One year ago, on New Year’s Day, I was sitting with friends in their cabin out in Western Massachusetts, talking about the idea for this blog.

Writers are always advised, “Write what you know.” Well, with three decades’ experience, I certainly know about scleroderma. For several months, I’d toyed with the notion of writing about this disease, possibly as a freelance project. Those plans didn’t materialize, but the idea lingered.

Even still, I was unsure about going public online. It was scary. For many years, I’ve remained mostly silent about having scleroderma, sharing only with Al, our daughters and a few close friends. The disease is relatively rare, hard to explain, and just plain strange. I’ve had trouble accepting my health challenges, even as I’ve lived with the daily consequences for so long. Like everyone else, I just want to be healthy.

But, reality is, I have this disease and a gift for words.

So, with encouragement from friends and family, I decided to go ahead and blog about what it’s like to live, day in and day out, with this most complex and mysterious illness.

I didn’t want this blog to be a harangue about my travails, or a litany of symptoms and doctor’s appointments. Rather, my goal was to explore the experience of living with a chronic illness, how it shapes your daily life and relationships, as well as how you perceive yourself.

It’s been quite a journey, writing every week. I’ve become more comfortable and confident, sharing with all of you, my loyal subscribers and readers, what it’s like to live with scleroderma. I’m no longer embarrassed when a stranger asks about my hands. I’ve found greater self-acceptance.

I’ve also been deeply moved when readers have shared their thoughts and taken inspiration from my words. And I’m so appreciative of both the Scleroderma Foundation and the Scleroderma Research Foundation, for their wonderful work toward finding a cure, and for their encouragement and help in sharing some of the content of this blog.

Some of you have asked if I will turn this blog into a book. My answer: I’m working on it. Will let you know as I explore concepts, formats and options. Meanwhile, I plan to keep posting for another year, and see where it leads.

To all of you, my profound thanks for reading, commenting and sharing this blog. Most of all, for caring. My best wishes for a healthy, healing, prosperous and peaceful 2013.

Evelyn Herwitz blogs weekly about living fully with chronic disease, the inside of baseballs, turtles and frogs, J.S. Bach, the meaning of life and whatever else she happens to be thinking about at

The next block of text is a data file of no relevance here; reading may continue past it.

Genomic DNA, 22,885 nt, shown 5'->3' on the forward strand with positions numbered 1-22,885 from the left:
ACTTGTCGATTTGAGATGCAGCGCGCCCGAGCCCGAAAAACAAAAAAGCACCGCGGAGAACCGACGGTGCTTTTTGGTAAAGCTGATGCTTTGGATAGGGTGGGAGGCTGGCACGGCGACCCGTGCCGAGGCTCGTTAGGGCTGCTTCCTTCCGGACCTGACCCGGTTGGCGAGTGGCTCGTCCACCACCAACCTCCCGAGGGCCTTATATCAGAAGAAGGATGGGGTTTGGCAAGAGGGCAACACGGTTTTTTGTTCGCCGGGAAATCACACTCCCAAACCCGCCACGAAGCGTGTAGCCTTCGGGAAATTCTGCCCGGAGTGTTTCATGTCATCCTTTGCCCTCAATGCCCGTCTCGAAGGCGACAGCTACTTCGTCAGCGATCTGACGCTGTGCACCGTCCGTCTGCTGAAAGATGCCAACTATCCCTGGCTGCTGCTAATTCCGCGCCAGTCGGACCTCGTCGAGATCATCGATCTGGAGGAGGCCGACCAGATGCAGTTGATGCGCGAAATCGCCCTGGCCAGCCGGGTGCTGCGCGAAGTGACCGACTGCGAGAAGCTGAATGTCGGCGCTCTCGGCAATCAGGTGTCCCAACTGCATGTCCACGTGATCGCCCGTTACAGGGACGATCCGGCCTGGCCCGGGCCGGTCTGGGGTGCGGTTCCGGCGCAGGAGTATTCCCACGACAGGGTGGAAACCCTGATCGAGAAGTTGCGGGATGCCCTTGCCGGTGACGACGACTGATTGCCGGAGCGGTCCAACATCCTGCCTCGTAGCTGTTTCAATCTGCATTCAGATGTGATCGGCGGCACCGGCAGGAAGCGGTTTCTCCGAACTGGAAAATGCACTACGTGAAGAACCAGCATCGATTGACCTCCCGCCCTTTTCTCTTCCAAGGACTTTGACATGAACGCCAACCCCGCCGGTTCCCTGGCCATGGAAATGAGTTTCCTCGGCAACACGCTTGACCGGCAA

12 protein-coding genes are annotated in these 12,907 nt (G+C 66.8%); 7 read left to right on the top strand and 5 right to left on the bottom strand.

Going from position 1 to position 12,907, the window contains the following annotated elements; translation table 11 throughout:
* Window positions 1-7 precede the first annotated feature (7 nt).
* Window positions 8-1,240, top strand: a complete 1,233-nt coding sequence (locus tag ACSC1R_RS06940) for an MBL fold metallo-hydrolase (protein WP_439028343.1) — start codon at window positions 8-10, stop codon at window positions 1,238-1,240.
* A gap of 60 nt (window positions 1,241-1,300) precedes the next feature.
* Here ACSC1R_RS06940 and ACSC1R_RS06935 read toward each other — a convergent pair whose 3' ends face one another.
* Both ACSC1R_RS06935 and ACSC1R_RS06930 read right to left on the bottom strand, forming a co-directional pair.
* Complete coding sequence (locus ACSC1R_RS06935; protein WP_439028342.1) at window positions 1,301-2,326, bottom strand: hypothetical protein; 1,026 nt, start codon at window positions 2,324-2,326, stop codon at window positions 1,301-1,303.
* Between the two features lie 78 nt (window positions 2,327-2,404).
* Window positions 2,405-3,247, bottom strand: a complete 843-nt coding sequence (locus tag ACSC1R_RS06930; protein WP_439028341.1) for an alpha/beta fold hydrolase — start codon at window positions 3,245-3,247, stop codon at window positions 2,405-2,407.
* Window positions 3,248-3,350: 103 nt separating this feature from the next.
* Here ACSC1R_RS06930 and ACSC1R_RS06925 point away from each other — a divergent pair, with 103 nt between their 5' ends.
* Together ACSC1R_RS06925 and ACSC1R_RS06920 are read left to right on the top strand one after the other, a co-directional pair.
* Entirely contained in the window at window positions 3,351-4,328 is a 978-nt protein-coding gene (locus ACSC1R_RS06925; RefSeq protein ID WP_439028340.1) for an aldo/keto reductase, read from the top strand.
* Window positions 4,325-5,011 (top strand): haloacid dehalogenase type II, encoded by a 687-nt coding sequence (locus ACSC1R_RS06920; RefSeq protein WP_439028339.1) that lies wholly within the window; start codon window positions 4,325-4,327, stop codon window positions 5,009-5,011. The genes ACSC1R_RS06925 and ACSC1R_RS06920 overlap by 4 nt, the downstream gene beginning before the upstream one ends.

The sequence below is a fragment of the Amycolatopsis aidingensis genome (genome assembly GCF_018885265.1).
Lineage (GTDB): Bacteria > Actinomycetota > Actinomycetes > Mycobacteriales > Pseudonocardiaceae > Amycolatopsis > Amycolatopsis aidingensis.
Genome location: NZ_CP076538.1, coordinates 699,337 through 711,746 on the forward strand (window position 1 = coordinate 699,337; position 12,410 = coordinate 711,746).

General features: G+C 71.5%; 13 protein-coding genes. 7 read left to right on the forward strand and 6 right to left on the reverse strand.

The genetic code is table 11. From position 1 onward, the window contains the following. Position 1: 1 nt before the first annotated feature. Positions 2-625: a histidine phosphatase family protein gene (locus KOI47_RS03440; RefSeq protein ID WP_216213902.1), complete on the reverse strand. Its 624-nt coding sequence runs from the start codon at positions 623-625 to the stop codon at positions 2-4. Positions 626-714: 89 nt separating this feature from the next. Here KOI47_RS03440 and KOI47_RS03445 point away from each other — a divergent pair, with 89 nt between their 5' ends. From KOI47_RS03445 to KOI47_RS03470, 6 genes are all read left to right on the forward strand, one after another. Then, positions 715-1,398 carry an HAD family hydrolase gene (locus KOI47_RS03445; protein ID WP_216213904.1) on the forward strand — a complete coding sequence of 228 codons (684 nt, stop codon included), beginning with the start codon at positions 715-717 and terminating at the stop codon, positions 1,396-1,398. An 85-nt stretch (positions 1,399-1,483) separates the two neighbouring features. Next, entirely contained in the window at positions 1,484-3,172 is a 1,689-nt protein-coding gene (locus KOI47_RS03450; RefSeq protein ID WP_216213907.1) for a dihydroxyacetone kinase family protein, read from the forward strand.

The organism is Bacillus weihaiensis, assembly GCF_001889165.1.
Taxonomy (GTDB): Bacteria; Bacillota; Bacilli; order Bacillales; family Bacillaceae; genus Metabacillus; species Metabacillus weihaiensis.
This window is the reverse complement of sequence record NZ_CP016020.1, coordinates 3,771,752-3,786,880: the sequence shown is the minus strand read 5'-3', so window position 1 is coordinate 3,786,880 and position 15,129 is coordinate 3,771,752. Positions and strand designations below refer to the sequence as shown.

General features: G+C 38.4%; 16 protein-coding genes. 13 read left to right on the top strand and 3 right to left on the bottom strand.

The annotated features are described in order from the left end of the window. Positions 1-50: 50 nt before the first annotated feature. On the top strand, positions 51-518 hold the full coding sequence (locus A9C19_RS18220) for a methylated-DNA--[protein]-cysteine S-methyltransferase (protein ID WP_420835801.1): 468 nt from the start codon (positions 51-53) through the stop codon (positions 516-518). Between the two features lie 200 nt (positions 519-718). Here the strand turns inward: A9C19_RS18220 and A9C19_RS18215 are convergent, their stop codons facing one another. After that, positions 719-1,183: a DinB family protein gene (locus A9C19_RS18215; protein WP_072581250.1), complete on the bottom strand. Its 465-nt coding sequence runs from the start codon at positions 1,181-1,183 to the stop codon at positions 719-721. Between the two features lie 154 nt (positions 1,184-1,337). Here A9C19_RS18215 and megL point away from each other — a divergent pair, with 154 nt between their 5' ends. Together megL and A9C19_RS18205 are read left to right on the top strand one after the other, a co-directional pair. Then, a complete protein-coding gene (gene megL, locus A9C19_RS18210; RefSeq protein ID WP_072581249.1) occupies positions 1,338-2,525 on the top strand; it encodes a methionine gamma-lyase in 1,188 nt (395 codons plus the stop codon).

1. Debbie Fins says:

    You have touched so many with your words and inspiration as you live your life. Looking forward to hearing about how the book moves forward! Happy and HEALTHY New Year!

  2. Kathy Pulda says:

    It has been a pleasure to read your weekly posts, which have more to do with your attitude about life than simply the facts about scleroderma. You do indeed have a gift with words that defines you, as well as your interests in life. I have learned about the stars, weaving and its soothing effect on the mind and body, and much more. Keep writing and I will happily keep reading.

  3. Pat Bizzell says:

    Dear Evie, thank you so much for sharing your thoughts. I agree with Kathy that your blog is about so much more than scleroderma. You and I have been friends for a long time, and yet I feel I have gotten to know you so much better, and gotten so much closer to you, through conversations here. I am very grateful to you for that. Best wishes for a happy, hopeful new year.

  4. Debbie Burns says:

    Dear Evelyn,
    I came across your blog through the Scleroderma Foundation Web Site as I was just searching for information not too long ago. I immediately logged on and instantly became a fan. I look forward each week to logging on to see what you will share with me in regard to “living with scleroderma”. You have giving me hope.
    I was diagnosed with SSc in June 2011. The 1st year was horrible – disease was progressing very quickly outwardly and internally. Started chemo infusion monthly in March 2012, and on November 26h, 2012 had a stem cell transplant because my lungs and heart were showing effects of the disease.

    Stem Cell Transplant for Scleroderma is showing some promising effects on slowing down the disease and if I am so fortunate, your words and inspiration will help me live with scleroderma and do the best I can.

    Thank you!

    • Thank you, Debbie, for your kind words. You’ve had quite a rough course, but I sincerely hope that your treatments are effective. It sounds like you’re getting state-of-the-art care, which is great, though, I’m sure, exhausting.